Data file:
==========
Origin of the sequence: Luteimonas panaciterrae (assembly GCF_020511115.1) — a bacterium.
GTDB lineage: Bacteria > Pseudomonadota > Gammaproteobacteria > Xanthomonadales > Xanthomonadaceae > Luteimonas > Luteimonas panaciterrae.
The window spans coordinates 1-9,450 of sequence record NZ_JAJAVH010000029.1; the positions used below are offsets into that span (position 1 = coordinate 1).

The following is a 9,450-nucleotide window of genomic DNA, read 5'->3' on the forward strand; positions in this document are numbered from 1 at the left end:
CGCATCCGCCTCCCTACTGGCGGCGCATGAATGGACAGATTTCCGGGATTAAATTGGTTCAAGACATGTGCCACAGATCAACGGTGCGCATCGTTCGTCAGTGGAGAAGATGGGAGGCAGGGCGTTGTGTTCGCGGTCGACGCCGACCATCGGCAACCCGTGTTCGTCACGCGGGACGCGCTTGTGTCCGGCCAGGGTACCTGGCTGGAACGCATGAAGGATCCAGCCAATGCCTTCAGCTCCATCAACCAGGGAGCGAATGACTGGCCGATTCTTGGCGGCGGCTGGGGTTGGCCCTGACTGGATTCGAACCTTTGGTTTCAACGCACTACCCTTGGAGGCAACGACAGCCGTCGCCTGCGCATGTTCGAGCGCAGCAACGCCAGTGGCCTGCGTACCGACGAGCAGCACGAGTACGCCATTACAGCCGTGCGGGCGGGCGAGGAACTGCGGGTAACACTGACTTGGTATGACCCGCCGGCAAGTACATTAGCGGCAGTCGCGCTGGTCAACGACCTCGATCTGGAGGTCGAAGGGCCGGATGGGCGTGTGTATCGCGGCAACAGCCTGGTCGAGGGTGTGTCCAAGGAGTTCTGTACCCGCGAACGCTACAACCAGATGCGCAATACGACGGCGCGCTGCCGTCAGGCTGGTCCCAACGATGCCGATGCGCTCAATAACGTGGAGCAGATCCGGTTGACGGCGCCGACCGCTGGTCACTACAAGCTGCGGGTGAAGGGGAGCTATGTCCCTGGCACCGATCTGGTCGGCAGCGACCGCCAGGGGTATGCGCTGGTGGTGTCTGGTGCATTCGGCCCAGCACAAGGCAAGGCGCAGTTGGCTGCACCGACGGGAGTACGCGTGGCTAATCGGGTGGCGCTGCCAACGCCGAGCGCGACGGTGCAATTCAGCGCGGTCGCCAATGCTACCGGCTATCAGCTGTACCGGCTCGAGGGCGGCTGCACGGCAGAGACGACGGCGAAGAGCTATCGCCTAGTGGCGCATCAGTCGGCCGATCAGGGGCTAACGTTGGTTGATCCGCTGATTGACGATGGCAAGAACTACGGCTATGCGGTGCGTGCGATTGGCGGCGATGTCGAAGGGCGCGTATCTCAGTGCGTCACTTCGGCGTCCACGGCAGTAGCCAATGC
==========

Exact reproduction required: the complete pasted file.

Origin of the sequence: Luteimonas panaciterrae (assembly GCF_020511115.1) — a bacterium.
GTDB lineage: Bacteria > Pseudomonadota > Gammaproteobacteria > Xanthomonadales > Xanthomonadaceae > Luteimonas > Luteimonas panaciterrae.
The window spans coordinates 1-9,450 of sequence record NZ_JAJAVH010000029.1; the positions used below are offsets into that span (position 1 = coordinate 1).

The following is a 9,450-nucleotide window of genomic DNA, read 5'->3' on the forward strand; positions in this document are numbered from 1 at the left end:
CGCATCCGCCTCCCTACTGGCGGCGCATGAATGGACAGATTTCCGGGATTAAATTGGTTCAAGACATGTGCCACAGATCAACGGTGCGCATCGTTCGTCAGTGGAGAAGATGGGAGGCAGGGCGTTGTGTTCGCGGTCGACGCCGACCATCGGCAACCCGTGTTCGTCACGCGGGACGCGCTTGTGTCCGGCCAGGGTACCTGGCTGGAACGCATGAAGGATCCAGCCAATGCCTTCAGCTCCATCAACCAGGGAGCGAATGACTGGCCGATTCTTGGCGGCGGCTGGGGTTGGCCCTGACTGGATTCGAACCTTTGGTTTCAACGCACTACCCTTGGAGGCAACGACAGCCGTCGCCTGCGCATGTTCGAGCGCAGCAACGCCAGTGGCCTGCGTACCGACGAGCAGCACGAGTACGCCATTACAGCCGTGCGGGCGGGCGAGGAACTGCGGGTAACACTGACTTGGTATGACCCGCCGGCAAGTACATTAGCGGCAGTCGCGCTGGTCAACGACCTCGATCTGGAGGTCGAAGGGCCGGATGGGCGTGTGTATCGCGGCAACAGCCTGGTCGAGGGTGTGTCCAAGGAGTTCTGTACCCGCGAACGCTACAACCAGATGCGCAATACGACGGCGCGCTGCCGTCAGGCTGGTCCCAACGATGCCGATGCGCTCAATAACGTGGAGCAGATCCGGTTGACGGCGCCGACCGCTGGTCACTACAAGCTGCGGGTGAAGGGGAGCTATGTCCCTGGCACCGATCTGGTCGGCAGCGACCGCCAGGGGTATGCGCTGGTGGTGTCTGGTGCATTCGGCCCAGCACAAGGCAAGGCGCAGTTGGCTGCACCGACGGGAGTACGCGTGGCTAATCGGGTGGCGCTGCCAACGCCGAGCGCGACGGTGCAATTCAGCGCGGTCGCCAATGCTACCGGCTATCAGCTGTACCGGCTCGAGGGCGGCTGCACGGCAGAGACGACGGCGAAGAGCTATCGCCTAGTGGCGCATCAGTCGGCCGATCAGGGGCTAACGTTGGTTGATCCGCTGATTGACGATGGCAAGAACTACGGCTATGCGGTGCGTGCGATTGGCGGCGATGTCGAAGGGCGCGTATCTCAGTGCGTCACTTCGGCGTCCACGGCAGTAGCCAATGC